Turning a new page: Independent bookstores flourish in Chicago

(Erin Yarnall / The DePaulia)
(Erin Yarnall / The DePaulia)

On May 2 a new national holiday, Independent Bookstore Day, was introduced, prompting thousands to seek out their nearest independent bookstore.

Chicago was no exception. Mayor Rahm Emanuel even issued a proclamation declaring May 2 Independent Bookstore Day in the city.

The inaugural holiday’s success throughout the nation proves that in the age of digital technology innovations such as the iPad, Kindle and Nook, there is something to be said for the power of print. The permanence and physicality of books leads many to strongly defend the print medium as the superior form of reading.

So why is the general consensus of the American public that the print medium is dying?

Large bookstore retailers have been forced to adapt to electronic mediums or die trying. This often gives the public the perception that the print medium is in danger of becoming extinct.

However, with the popularity of independent bookstore retailers, finding locations to purchase books  does not seem like it will become a problem anytime soon.

According to the Pittsburgh Post-Gazette, “The digitization of literature and Amazon-ification of book sales that rattled the publishing industry in the mid-aughts has settled into a moment of stability for independent bookstores primed and ready to fill voids left by the 2011 bankruptcy of Borders books and the closings of several Barnes & Noble locations in the area.”

People are still searching out books the old-fashioned way. Rather than using websites to drop items into a digital cart, consumers want the experience of being able to explore a physical space and receive direct, personalized recommendations from employees and other customers.

As former bookstore retailers — most notably bankrupt Borders — failed to compete with the tough economic times and make the digital switch in addition to producing print content, consumers are left with less conventional bookstore options as major bookstore retailers face immense downsizing and eventual closings.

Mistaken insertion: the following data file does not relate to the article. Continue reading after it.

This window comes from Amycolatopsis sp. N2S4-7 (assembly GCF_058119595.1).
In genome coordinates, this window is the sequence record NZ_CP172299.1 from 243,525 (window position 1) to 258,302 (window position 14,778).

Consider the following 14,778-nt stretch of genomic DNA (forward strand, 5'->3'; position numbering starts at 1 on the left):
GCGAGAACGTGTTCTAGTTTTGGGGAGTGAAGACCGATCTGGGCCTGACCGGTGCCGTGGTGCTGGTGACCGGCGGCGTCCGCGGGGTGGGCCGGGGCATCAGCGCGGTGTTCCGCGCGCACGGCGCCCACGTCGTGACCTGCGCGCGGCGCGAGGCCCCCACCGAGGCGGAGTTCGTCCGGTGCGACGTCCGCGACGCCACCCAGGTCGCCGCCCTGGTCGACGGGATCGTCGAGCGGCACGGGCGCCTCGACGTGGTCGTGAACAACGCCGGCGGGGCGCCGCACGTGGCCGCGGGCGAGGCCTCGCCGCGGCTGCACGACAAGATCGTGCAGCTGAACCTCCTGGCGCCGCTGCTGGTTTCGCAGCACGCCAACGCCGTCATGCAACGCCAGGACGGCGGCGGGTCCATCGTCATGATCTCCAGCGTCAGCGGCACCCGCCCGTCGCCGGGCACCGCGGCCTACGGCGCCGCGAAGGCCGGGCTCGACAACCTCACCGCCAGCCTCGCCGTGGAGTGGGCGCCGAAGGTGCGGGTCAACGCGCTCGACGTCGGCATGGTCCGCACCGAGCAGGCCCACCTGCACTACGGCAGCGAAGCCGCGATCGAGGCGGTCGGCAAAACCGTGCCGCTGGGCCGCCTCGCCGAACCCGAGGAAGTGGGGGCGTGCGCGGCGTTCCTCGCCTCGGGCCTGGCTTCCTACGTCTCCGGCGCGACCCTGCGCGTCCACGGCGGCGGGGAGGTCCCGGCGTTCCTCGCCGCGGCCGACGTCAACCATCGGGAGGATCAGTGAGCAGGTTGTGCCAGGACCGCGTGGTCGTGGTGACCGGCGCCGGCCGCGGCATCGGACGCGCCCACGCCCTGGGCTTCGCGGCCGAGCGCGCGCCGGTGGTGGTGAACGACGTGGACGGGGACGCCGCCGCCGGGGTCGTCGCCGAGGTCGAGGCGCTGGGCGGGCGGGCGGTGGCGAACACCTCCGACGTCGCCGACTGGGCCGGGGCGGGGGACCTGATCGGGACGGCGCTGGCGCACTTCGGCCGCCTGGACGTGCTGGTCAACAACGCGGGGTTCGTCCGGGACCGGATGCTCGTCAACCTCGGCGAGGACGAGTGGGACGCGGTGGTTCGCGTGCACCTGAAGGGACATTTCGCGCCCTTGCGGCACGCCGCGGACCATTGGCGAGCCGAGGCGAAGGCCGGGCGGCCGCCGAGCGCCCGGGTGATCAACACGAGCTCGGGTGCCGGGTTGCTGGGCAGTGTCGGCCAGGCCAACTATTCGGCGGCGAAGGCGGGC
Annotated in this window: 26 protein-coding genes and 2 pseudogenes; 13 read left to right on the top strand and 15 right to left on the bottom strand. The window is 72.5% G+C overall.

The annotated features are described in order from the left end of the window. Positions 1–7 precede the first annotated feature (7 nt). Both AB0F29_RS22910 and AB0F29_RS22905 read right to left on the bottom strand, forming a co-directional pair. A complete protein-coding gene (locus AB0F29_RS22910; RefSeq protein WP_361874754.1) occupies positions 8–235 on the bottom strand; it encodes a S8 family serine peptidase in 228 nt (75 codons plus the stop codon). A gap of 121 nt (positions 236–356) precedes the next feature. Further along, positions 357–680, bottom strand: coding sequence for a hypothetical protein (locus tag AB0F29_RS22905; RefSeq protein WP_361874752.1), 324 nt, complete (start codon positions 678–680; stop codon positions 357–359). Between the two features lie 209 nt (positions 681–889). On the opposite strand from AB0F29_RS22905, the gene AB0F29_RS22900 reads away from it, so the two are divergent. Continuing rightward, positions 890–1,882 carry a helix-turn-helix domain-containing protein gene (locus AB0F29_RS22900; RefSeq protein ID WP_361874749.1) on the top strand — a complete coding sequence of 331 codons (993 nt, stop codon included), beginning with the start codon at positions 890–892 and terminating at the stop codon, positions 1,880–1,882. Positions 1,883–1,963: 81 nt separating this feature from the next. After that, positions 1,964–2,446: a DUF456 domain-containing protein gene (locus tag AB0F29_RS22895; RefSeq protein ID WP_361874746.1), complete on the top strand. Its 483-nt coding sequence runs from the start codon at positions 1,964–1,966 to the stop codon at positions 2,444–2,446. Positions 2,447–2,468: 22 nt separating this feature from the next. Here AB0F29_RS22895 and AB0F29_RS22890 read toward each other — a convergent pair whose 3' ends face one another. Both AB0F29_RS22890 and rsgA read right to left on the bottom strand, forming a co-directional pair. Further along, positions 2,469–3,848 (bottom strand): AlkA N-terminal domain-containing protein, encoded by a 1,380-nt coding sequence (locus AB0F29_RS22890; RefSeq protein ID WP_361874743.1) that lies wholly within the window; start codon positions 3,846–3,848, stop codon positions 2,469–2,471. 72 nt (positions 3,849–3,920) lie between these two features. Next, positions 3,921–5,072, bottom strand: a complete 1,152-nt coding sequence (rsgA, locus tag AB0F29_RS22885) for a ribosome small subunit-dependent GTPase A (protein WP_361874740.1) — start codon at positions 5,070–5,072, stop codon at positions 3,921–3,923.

Many consumers feel they must turn to the Internet for book buying. However, for those seeking more out of their book buying experience, independent bookstores are a viable option.

Although extremely convenient, online book shopping doesn’t outweigh many consumers’ desire for individual exploration, which can’t be fulfilled by a series of hyperlinks and NYT Book Reviews.

“I like to support small businesses. There is consistency and typically always the same people there,” said Jennifer Kosco, associate director of the Honors Program at DePaul. “They get to know you and the books you like. Additionally, you want to keep money in the community.”

Beyond shopping, studies show that reading in print helps with overall comprehension. The Guardian found in a 2014 study “readers using a Kindle were ‘significantly’ worse than paperback readers at recalling when events occurred in a mystery story.”

Fifty readers were given a short story to read. Half read the story on Kindle and the other half read the story in paperback. The participants were then tested on their comprehension of the story.

The Guardian reported, “Anne Mangen of Norway’s Stavanger University, a lead researcher on the study, thought academics might find differences in the immersion facilitated by the device, in emotional responses to the story.”